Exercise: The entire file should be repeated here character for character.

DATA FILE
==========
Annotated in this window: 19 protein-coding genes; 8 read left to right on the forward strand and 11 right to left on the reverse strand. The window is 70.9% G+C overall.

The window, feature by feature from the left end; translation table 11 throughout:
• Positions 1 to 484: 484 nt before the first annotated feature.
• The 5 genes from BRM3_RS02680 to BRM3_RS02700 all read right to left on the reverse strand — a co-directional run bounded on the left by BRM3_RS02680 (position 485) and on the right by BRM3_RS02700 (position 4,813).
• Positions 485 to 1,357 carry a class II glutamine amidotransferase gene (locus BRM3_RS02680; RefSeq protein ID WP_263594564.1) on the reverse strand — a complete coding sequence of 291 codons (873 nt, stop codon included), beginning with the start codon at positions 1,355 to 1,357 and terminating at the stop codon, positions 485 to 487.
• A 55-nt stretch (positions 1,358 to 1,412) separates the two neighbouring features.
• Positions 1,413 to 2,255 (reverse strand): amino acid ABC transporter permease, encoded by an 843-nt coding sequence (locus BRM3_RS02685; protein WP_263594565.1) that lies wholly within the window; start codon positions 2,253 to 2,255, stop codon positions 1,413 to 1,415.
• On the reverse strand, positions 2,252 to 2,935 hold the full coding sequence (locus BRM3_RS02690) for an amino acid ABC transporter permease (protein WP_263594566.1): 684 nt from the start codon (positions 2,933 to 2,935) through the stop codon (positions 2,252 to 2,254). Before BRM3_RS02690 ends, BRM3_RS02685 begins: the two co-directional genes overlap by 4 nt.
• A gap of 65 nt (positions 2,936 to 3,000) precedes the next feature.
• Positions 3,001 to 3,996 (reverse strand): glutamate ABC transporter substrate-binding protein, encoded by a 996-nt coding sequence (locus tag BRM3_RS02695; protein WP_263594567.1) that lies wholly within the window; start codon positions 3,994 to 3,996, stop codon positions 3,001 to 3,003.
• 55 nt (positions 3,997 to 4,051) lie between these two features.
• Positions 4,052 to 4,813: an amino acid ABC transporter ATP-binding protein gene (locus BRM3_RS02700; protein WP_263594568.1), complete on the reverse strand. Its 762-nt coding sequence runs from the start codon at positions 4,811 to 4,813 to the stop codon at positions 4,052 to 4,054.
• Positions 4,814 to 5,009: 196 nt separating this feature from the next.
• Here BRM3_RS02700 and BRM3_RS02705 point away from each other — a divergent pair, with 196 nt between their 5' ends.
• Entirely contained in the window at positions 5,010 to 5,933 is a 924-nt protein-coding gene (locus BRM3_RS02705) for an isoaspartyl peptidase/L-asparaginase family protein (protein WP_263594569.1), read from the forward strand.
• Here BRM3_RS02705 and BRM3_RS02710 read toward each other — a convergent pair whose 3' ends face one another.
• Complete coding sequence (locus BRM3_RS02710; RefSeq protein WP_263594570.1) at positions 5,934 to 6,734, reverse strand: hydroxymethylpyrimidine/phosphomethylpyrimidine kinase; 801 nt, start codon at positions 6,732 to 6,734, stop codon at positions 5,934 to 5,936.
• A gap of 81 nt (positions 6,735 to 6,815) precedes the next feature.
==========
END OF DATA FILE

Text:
Annotated in this window: 19 protein-coding genes; 8 read left to right on the forward strand and 11 right to left on the reverse strand. The window is 70.9% G+C overall.

The window, feature by feature from the left end; translation table 11 throughout:
• Positions 1 to 484: 484 nt before the first annotated feature.
• The 5 genes from BRM3_RS02680 to BRM3_RS02700 all read right to left on the reverse strand — a co-directional run bounded on the left by BRM3_RS02680 (position 485) and on the right by BRM3_RS02700 (position 4,813).
• Positions 485 to 1,357 carry a class II glutamine amidotransferase gene (locus BRM3_RS02680; RefSeq protein ID WP_263594564.1) on the reverse strand — a complete coding sequence of 291 codons (873 nt, stop codon included), beginning with the start codon at positions 1,355 to 1,357 and terminating at the stop codon, positions 485 to 487.
• A 55-nt stretch (positions 1,358 to 1,412) separates the two neighbouring features.
• Positions 1,413 to 2,255 (reverse strand): amino acid ABC transporter permease, encoded by an 843-nt coding sequence (locus BRM3_RS02685; protein WP_263594565.1) that lies wholly within the window; start codon positions 2,253 to 2,255, stop codon positions 1,413 to 1,415.
• On the reverse strand, positions 2,252 to 2,935 hold the full coding sequence (locus BRM3_RS02690) for an amino acid ABC transporter permease (protein WP_263594566.1): 684 nt from the start codon (positions 2,933 to 2,935) through the stop codon (positions 2,252 to 2,254). Before BRM3_RS02690 ends, BRM3_RS02685 begins: the two co-directional genes overlap by 4 nt.
• A gap of 65 nt (positions 2,936 to 3,000) precedes the next feature.
• Positions 3,001 to 3,996 (reverse strand): glutamate ABC transporter substrate-binding protein, encoded by a 996-nt coding sequence (locus tag BRM3_RS02695; protein WP_263594567.1) that lies wholly within the window; start codon positions 3,994 to 3,996, stop codon positions 3,001 to 3,003.
• 55 nt (positions 3,997 to 4,051) lie between these two features.
• Positions 4,052 to 4,813: an amino acid ABC transporter ATP-binding protein gene (locus BRM3_RS02700; protein WP_263594568.1), complete on the reverse strand. Its 762-nt coding sequence runs from the start codon at positions 4,811 to 4,813 to the stop codon at positions 4,052 to 4,054.
• Positions 4,814 to 5,009: 196 nt separating this feature from the next.
• Here BRM3_RS02700 and BRM3_RS02705 point away from each other — a divergent pair, with 196 nt between their 5' ends.
• Entirely contained in the window at positions 5,010 to 5,933 is a 924-nt protein-coding gene (locus BRM3_RS02705) for an isoaspartyl peptidase/L-asparaginase family protein (protein WP_263594569.1), read from the forward strand.
• Here BRM3_RS02705 and BRM3_RS02710 read toward each other — a convergent pair whose 3' ends face one another.
• Complete coding sequence (locus BRM3_RS02710; RefSeq protein WP_263594570.1) at positions 5,934 to 6,734, reverse strand: hydroxymethylpyrimidine/phosphomethylpyrimidine kinase; 801 nt, start codon at positions 6,732 to 6,734, stop codon at positions 5,934 to 5,936.
• A gap of 81 nt (positions 6,735 to 6,815) precedes the next feature.